Institutions and identities are fundamentally interrelated. Identity work is a form of institutional work because ‘identities describe the relationship between an actor and the field in which that actor operates’ (Lawrence and Suddaby 2006, p. 223). Institutions provide the raw materials for identity construction and identities function as institutional logics, affecting how identities are performed and how people interpret institutions (Chreim et al. 2007; Glynn 2008; Creed et al. 2010; Thornton et al. 2012). Narrative identity work has been found to underpin identity construction amidst competing institutional arrangements (Sveningsson and Alvesson 2003; Glynn 2008; Creed et al. 2010), legitimating collective identities by shaping the perceptions of audiences, outlining collective identities' purpose and practices (Wry et al. 2011), and providing an interpretive basis for the maintenance or transformation of professionalism (Oakes et al. 1998; Lawrence and Suddaby 2006).
Changing institutional logics or ‘constellations of logics’ (Goodrick and Reay 2011) may trigger identity shifts, as actors engage in the everyday enactment of identities, altering institutional logics as they become aware of and attempt to resolve ambiguity (Thornton et al. 2012). This can also catalyze an informal and diffuse emergence of new collective identities (Rao et al. 2003). Creed et al. (2010) explain how gay pastors' identity work resolved ‘institutional contradictions’ between their sexuality and religious roles by ‘being the change’. They engaged in ‘identity reconciliation work’, ‘recreating themselves in ways akin to how they transform institutions’ (Creed et al. 2010, p. 1338), constructing self-narratives that denied institutional contradictions. Through ‘role claiming and use’ they changed institutional norms.
Identity work has been linked to the creation (Lawrence and Suddaby 2006), transformation (Oakes et al. 1998; Brock et al. 1999; Creed et al. 2010), and maintenance of institutional arrangements, including in healthcare relating to professional identities (Reay et al. 2006; Kellogg 2009; Reay and Hinings 2009; Currie et al. 2012). However the interrelationship between identity and institutions requires further explanation (Chreim et al. 2007; Creed et al. 2010; Thornton et al. 2012). Accordingly, we explore hybrids' identity work relating to professionalism in health contexts affected by managerialist institutional logics.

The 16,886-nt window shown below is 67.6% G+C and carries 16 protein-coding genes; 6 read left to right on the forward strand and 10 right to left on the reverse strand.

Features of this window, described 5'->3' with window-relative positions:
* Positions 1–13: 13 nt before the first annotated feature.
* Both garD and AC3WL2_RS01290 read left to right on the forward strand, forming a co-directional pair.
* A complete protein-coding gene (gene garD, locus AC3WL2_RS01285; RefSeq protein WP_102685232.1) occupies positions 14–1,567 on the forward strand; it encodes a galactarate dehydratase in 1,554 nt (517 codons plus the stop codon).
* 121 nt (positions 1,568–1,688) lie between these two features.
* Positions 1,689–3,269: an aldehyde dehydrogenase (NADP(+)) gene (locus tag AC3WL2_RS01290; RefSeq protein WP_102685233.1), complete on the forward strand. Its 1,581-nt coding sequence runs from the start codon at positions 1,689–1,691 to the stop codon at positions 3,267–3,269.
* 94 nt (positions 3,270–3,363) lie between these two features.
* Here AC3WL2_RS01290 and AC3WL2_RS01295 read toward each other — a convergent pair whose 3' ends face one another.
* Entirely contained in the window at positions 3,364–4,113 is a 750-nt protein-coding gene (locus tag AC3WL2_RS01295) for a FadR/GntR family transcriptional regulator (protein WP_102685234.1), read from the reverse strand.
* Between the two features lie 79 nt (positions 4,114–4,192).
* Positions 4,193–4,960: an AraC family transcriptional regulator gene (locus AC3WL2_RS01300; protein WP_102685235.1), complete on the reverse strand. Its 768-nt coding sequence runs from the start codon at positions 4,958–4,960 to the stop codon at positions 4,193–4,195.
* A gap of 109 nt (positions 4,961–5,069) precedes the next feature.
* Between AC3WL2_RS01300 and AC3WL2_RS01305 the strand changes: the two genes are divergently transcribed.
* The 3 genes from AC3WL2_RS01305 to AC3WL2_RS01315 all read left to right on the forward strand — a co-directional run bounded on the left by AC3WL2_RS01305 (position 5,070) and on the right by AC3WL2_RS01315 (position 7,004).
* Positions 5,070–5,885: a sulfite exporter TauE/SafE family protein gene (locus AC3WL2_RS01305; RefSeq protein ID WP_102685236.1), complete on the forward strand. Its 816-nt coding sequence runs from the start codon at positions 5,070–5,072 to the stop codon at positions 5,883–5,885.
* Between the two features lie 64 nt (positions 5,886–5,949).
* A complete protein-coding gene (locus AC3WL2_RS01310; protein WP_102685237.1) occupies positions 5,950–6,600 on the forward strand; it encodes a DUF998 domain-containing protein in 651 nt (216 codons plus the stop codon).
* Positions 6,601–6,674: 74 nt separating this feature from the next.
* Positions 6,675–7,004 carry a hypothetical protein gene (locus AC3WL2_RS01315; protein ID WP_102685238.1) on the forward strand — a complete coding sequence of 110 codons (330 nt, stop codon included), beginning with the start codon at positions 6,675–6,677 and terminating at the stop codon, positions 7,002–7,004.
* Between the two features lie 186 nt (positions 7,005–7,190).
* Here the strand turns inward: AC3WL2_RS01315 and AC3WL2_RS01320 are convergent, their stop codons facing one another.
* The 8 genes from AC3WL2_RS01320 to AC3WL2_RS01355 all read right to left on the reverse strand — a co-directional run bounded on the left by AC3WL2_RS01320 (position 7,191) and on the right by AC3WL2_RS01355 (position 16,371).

This article draws on comparable data from three studies of organizational changes in the English NHS: a study of the introduction of clinical appraisal (McGivern 2005); a project on role enactment and service changes in cancer, diabetes, and maternity services (Fitzgerald et al. 2006); and a project investigating healthcare networks (Ferlie et al. 2010). However, the design of the studies was similar on key dimensions enabling comparison. First, all studies adopted a comparative case study design. Next, they all utilized semi-structured interviews as a core means of data collection, with open-ended questions, enabling interviewees to present narratives about their identity, role, and role enactment, and discuss colleagues' reactions. Third, they examined the common theme of service improvement in the NHS in a similar time period (2003–09), with consistent contextual pressures.
Aggregating case studies to increase the generalizability of findings can be problematic, raising questions about ‘replication logic’ and whether cases are fundamentally comparable (Eisenhardt 1989; Yin 1999; Locock et al. 2005). To maximize replication logic, Yin and Locock et al. recommend that researchers have a common orientation and research protocols. Accordingly, authors 1 and 3 were centrally involved in all three studies, author 4 in two studies, and all employed a common research orientation.
Yin (1999) argues that case studies are ‘driven to theory’, rather than driven by theory or sampling, enabling researchers to ‘discover’ during research (Yin 1999). During initial analysis of interviews with 13 hybrids (defined as having qualified in medicine and occupied a formal managerial role) in the appraisal study (McGivern 2005), we ‘discovered’ differences between ‘incidental’ and ‘willing’ hybrids. We then tested the wider generalizability of this discovery, using interviews with all 17 hybrids interviewed in the role enactment study (Fitzgerald et al. 2006) and all 11 hybrids from the networks study (Ferlie et al. 2010), creating a combined data set of 43 hybrid interviews (see Appendix).
While reanalysis of interview data is common in social research, it raises potential ethical issues (Richardson and Godfrey 2003). Interviewees consented to participating in the original studies, and openly discussed their identities and role use. However, as Richardson and Godfrey note, it frequently happens, that gaining explicit consent to reanalyse data was not practically possible (because many interviewees had changed organization). Following Richardson and Godfrey, we therefore made an ethical judgement, weighing the potential benefits of our reanalysis (greater understanding of hybrids, which might lead to improvements in healthcare) against harm to research participants (which we judged minimal while maintaining anonymity) before deciding to conduct our reanalysis.
Our analysis and theorization was iterative, starting with the identification and classification of differing identity orientations and subsequently seeking to explain these empirical distinctions between hybrid types by classifying their identity work and its impact on professionalism. Thus we moved between data and theory, using induction and deduction to explain data (Eisenhardt 1989; Strauss and Corbin 1998; Pratt et al. 2006; Creed et al. 2010; Gioia et al. 2012). Initially, theory on professions, roles, and identity guided our coding and analysis. We then used theory about identity work and institutional work, reanalysing data and refining our theoretical model to best fit and explain the findings.